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LARGO — Britany Jacobs sat wearing a black dress, her shoulders hunched, her voice low.
She looked toward the nine men and women in the jury box, six of whom will decide whether the death of her boyfriend, Markeis McGlockton, was a crime or a justifiable act of self-defense.
She leaned toward the microphone and told her story.
“I was scared,” she said. “I didn’t know who this strange, suspicious man was.”
The man, she would learn, was Michael Drejka. In court Wednesday, he sat across the room from Jacobs, close enough for her to identify him by his light blue shirt. Jacobs’ testimony came on the third day of Drejka’s trial for manslaughter.
The day started with impassioned opening arguments from each side, then compelling testimony from witnesses of the July 19, 2018, shooting.
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Pinellas-Pasco Assistant State Attorney Fred Schaub walked jurors through the details of what happened. He told them how Drejka argued with Jacobs because she had parked in a handicap-reserved space outside the Circle A Food Store near Clearwater. He told them how McGlockton came out, walked up to Drejka and shoved him to the ground.
Then the prosecutor told them how Drejka then pulled out a gun and shot McGlockton in the chest.
“He took the life of another human being without any legal justification,” Schaub told the jury.
Attorney Bryant Camareno, giving the defense’s opening statement, said a surveillance video recorded the confrontation. He asked the jury to view it in real time, not slow motion, and to consider how Drejka perceived the events.
“While Mr. McGlockton had no weapon, he was the weapon,” Camareno said.
Then the state started assembling its case, questioning witnesses who spoke of a confrontation that occurred five months before McGlockton’s death. It was an argument that Drejka had with a truck driver, who parked in the same parking space.
“I should shoot you, kill you,” Richard Kelly, the truck driver, recalled Drejka telling him.
But the most emotional testimony came from Jacobs, 26, who at the time of the shooting worked as a certified nursing assistant. On the stand, she called McGlockton her “soulmate and partner." The couple had three young kids together at the time of the shooting. She had their fourth child in January, after his death.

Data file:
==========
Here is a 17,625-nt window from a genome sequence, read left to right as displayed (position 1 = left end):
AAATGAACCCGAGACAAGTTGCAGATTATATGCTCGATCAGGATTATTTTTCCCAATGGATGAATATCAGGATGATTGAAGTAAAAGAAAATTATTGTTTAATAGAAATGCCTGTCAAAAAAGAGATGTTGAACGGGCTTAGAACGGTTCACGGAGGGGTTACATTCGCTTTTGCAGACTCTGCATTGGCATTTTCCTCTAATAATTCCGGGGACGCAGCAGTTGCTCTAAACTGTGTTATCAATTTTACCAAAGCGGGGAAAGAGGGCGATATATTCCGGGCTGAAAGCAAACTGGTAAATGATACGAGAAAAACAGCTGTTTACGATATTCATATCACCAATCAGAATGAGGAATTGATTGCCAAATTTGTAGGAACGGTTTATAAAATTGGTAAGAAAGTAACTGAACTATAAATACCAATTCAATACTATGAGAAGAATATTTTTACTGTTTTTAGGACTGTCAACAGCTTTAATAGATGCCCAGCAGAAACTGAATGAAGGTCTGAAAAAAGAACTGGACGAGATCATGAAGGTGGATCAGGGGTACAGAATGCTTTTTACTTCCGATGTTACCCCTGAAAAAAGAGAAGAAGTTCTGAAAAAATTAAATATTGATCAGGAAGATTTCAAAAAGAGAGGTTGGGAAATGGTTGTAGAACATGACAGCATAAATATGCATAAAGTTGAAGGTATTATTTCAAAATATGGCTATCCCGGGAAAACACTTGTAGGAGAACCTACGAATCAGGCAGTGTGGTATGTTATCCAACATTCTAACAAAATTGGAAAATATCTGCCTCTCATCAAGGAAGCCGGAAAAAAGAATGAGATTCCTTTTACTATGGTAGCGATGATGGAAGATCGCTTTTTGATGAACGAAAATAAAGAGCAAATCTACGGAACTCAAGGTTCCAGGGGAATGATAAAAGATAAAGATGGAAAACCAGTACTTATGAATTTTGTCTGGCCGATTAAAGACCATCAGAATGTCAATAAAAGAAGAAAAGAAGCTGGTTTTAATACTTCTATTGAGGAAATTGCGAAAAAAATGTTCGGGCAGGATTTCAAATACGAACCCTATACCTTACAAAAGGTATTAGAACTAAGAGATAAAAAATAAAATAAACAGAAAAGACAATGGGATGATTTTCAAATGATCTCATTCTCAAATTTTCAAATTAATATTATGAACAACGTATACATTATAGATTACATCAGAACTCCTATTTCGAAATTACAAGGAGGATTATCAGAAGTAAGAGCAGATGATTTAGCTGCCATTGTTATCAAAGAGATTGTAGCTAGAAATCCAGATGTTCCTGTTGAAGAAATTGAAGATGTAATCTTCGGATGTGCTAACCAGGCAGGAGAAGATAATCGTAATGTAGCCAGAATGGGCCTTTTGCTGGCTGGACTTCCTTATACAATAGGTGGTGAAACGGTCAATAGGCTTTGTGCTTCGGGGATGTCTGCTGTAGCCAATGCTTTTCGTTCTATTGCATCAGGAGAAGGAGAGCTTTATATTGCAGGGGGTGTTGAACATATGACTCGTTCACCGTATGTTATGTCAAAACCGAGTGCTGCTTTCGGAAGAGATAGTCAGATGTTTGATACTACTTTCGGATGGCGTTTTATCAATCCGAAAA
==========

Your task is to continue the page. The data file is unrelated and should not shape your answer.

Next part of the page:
The day of the shooting, the family was in the car when Jacobs pulled into the Circle A Food Store parking lot, a spot they visited frequently. She told the jury she parked in a handicap-reserved parking space because she often saw other people park there.
McGlockton went inside with their oldest son while Jacobs stayed back in the car with the other two kids. That’s when a white man in sunglasses started walking around her car. Concerned, she cracked open her window.
Drejka questioned her about why she parked there because her car bore no handicap placard. He was acting “angry and aggressive," Jacobs told the jury. She and McGlockton are black.
She wasn’t the only witness who described Drejka that way. The jury also heard from bystanders. One, Vicki Conrad, said Drejka was “authoritative” and “argumentative.”
Said the other bystander, Robert Castelli: “He was in a threatening manner, pointing towards the car.”
As the argument escalated, Jacobs asked him if she should get McGlockton.
“I said that as in maybe he’ll leave me alone," Jacobs said. "Maybe he’ll back off if he knows I have somebody with me,”
She said Drejka answered: “Yes, if you want him to fight.”
“So the person who brought up fight first was the defendant?” prosecutor Scott Rosenwasser asked her.
“Correct,” Jacobs said.
As the arguing continued, Castelli went into the store to tell the clerk about the dispute. McGlockton, at the counter, put his stuff down and walked out of the store.
Jacobs saw him coming, she said. She got out of the car, an action Drejka’s defense team said was as an odd move if she was scared. Her reasoning was that “if anything was going to happen, it was going to happen outside the car, not inside the car with my babies.”
“Get away from my girl,” is what McGlockton said, she testified, before shoving Drejka to the ground.
Then Drejka pulled out the gun. McGlockton backed up as far as he could go with the car in the way, Jacobs said. She moved to the left. Castelli, who went back outside thinking he’d have to break up a fight, crouched between two cars.
Then came the gunshot.
McGlockton grabbed his side and stumbled back into the store. Jacobs ran after him.
Inside, Conrad heard Jacobs scream.
“Help me!” she said. “Help us!”
Conrad grabbed a T-shirt from the store and told Jacobs to put pressure on McGlockton’s wound. Then she left the store to check on the couple’s children. She saw Drejka, seated on the pavement. She asked if it was okay to come out.
Drejka told her everything was fine, she said, that it had all been caught on video.
“He stated everything very calmly,” Conrad said, “almost proud.”
Daily trial coverage
Michael Drejka released on bail in Clearwater parking space incident (Sept. 24, 2018)
Why video makes this Florida stand your ground debate different (Aug. 24, 2018)
Past gun threat allowed in trial of Clearwater parking lot shooter (April 26, 2019)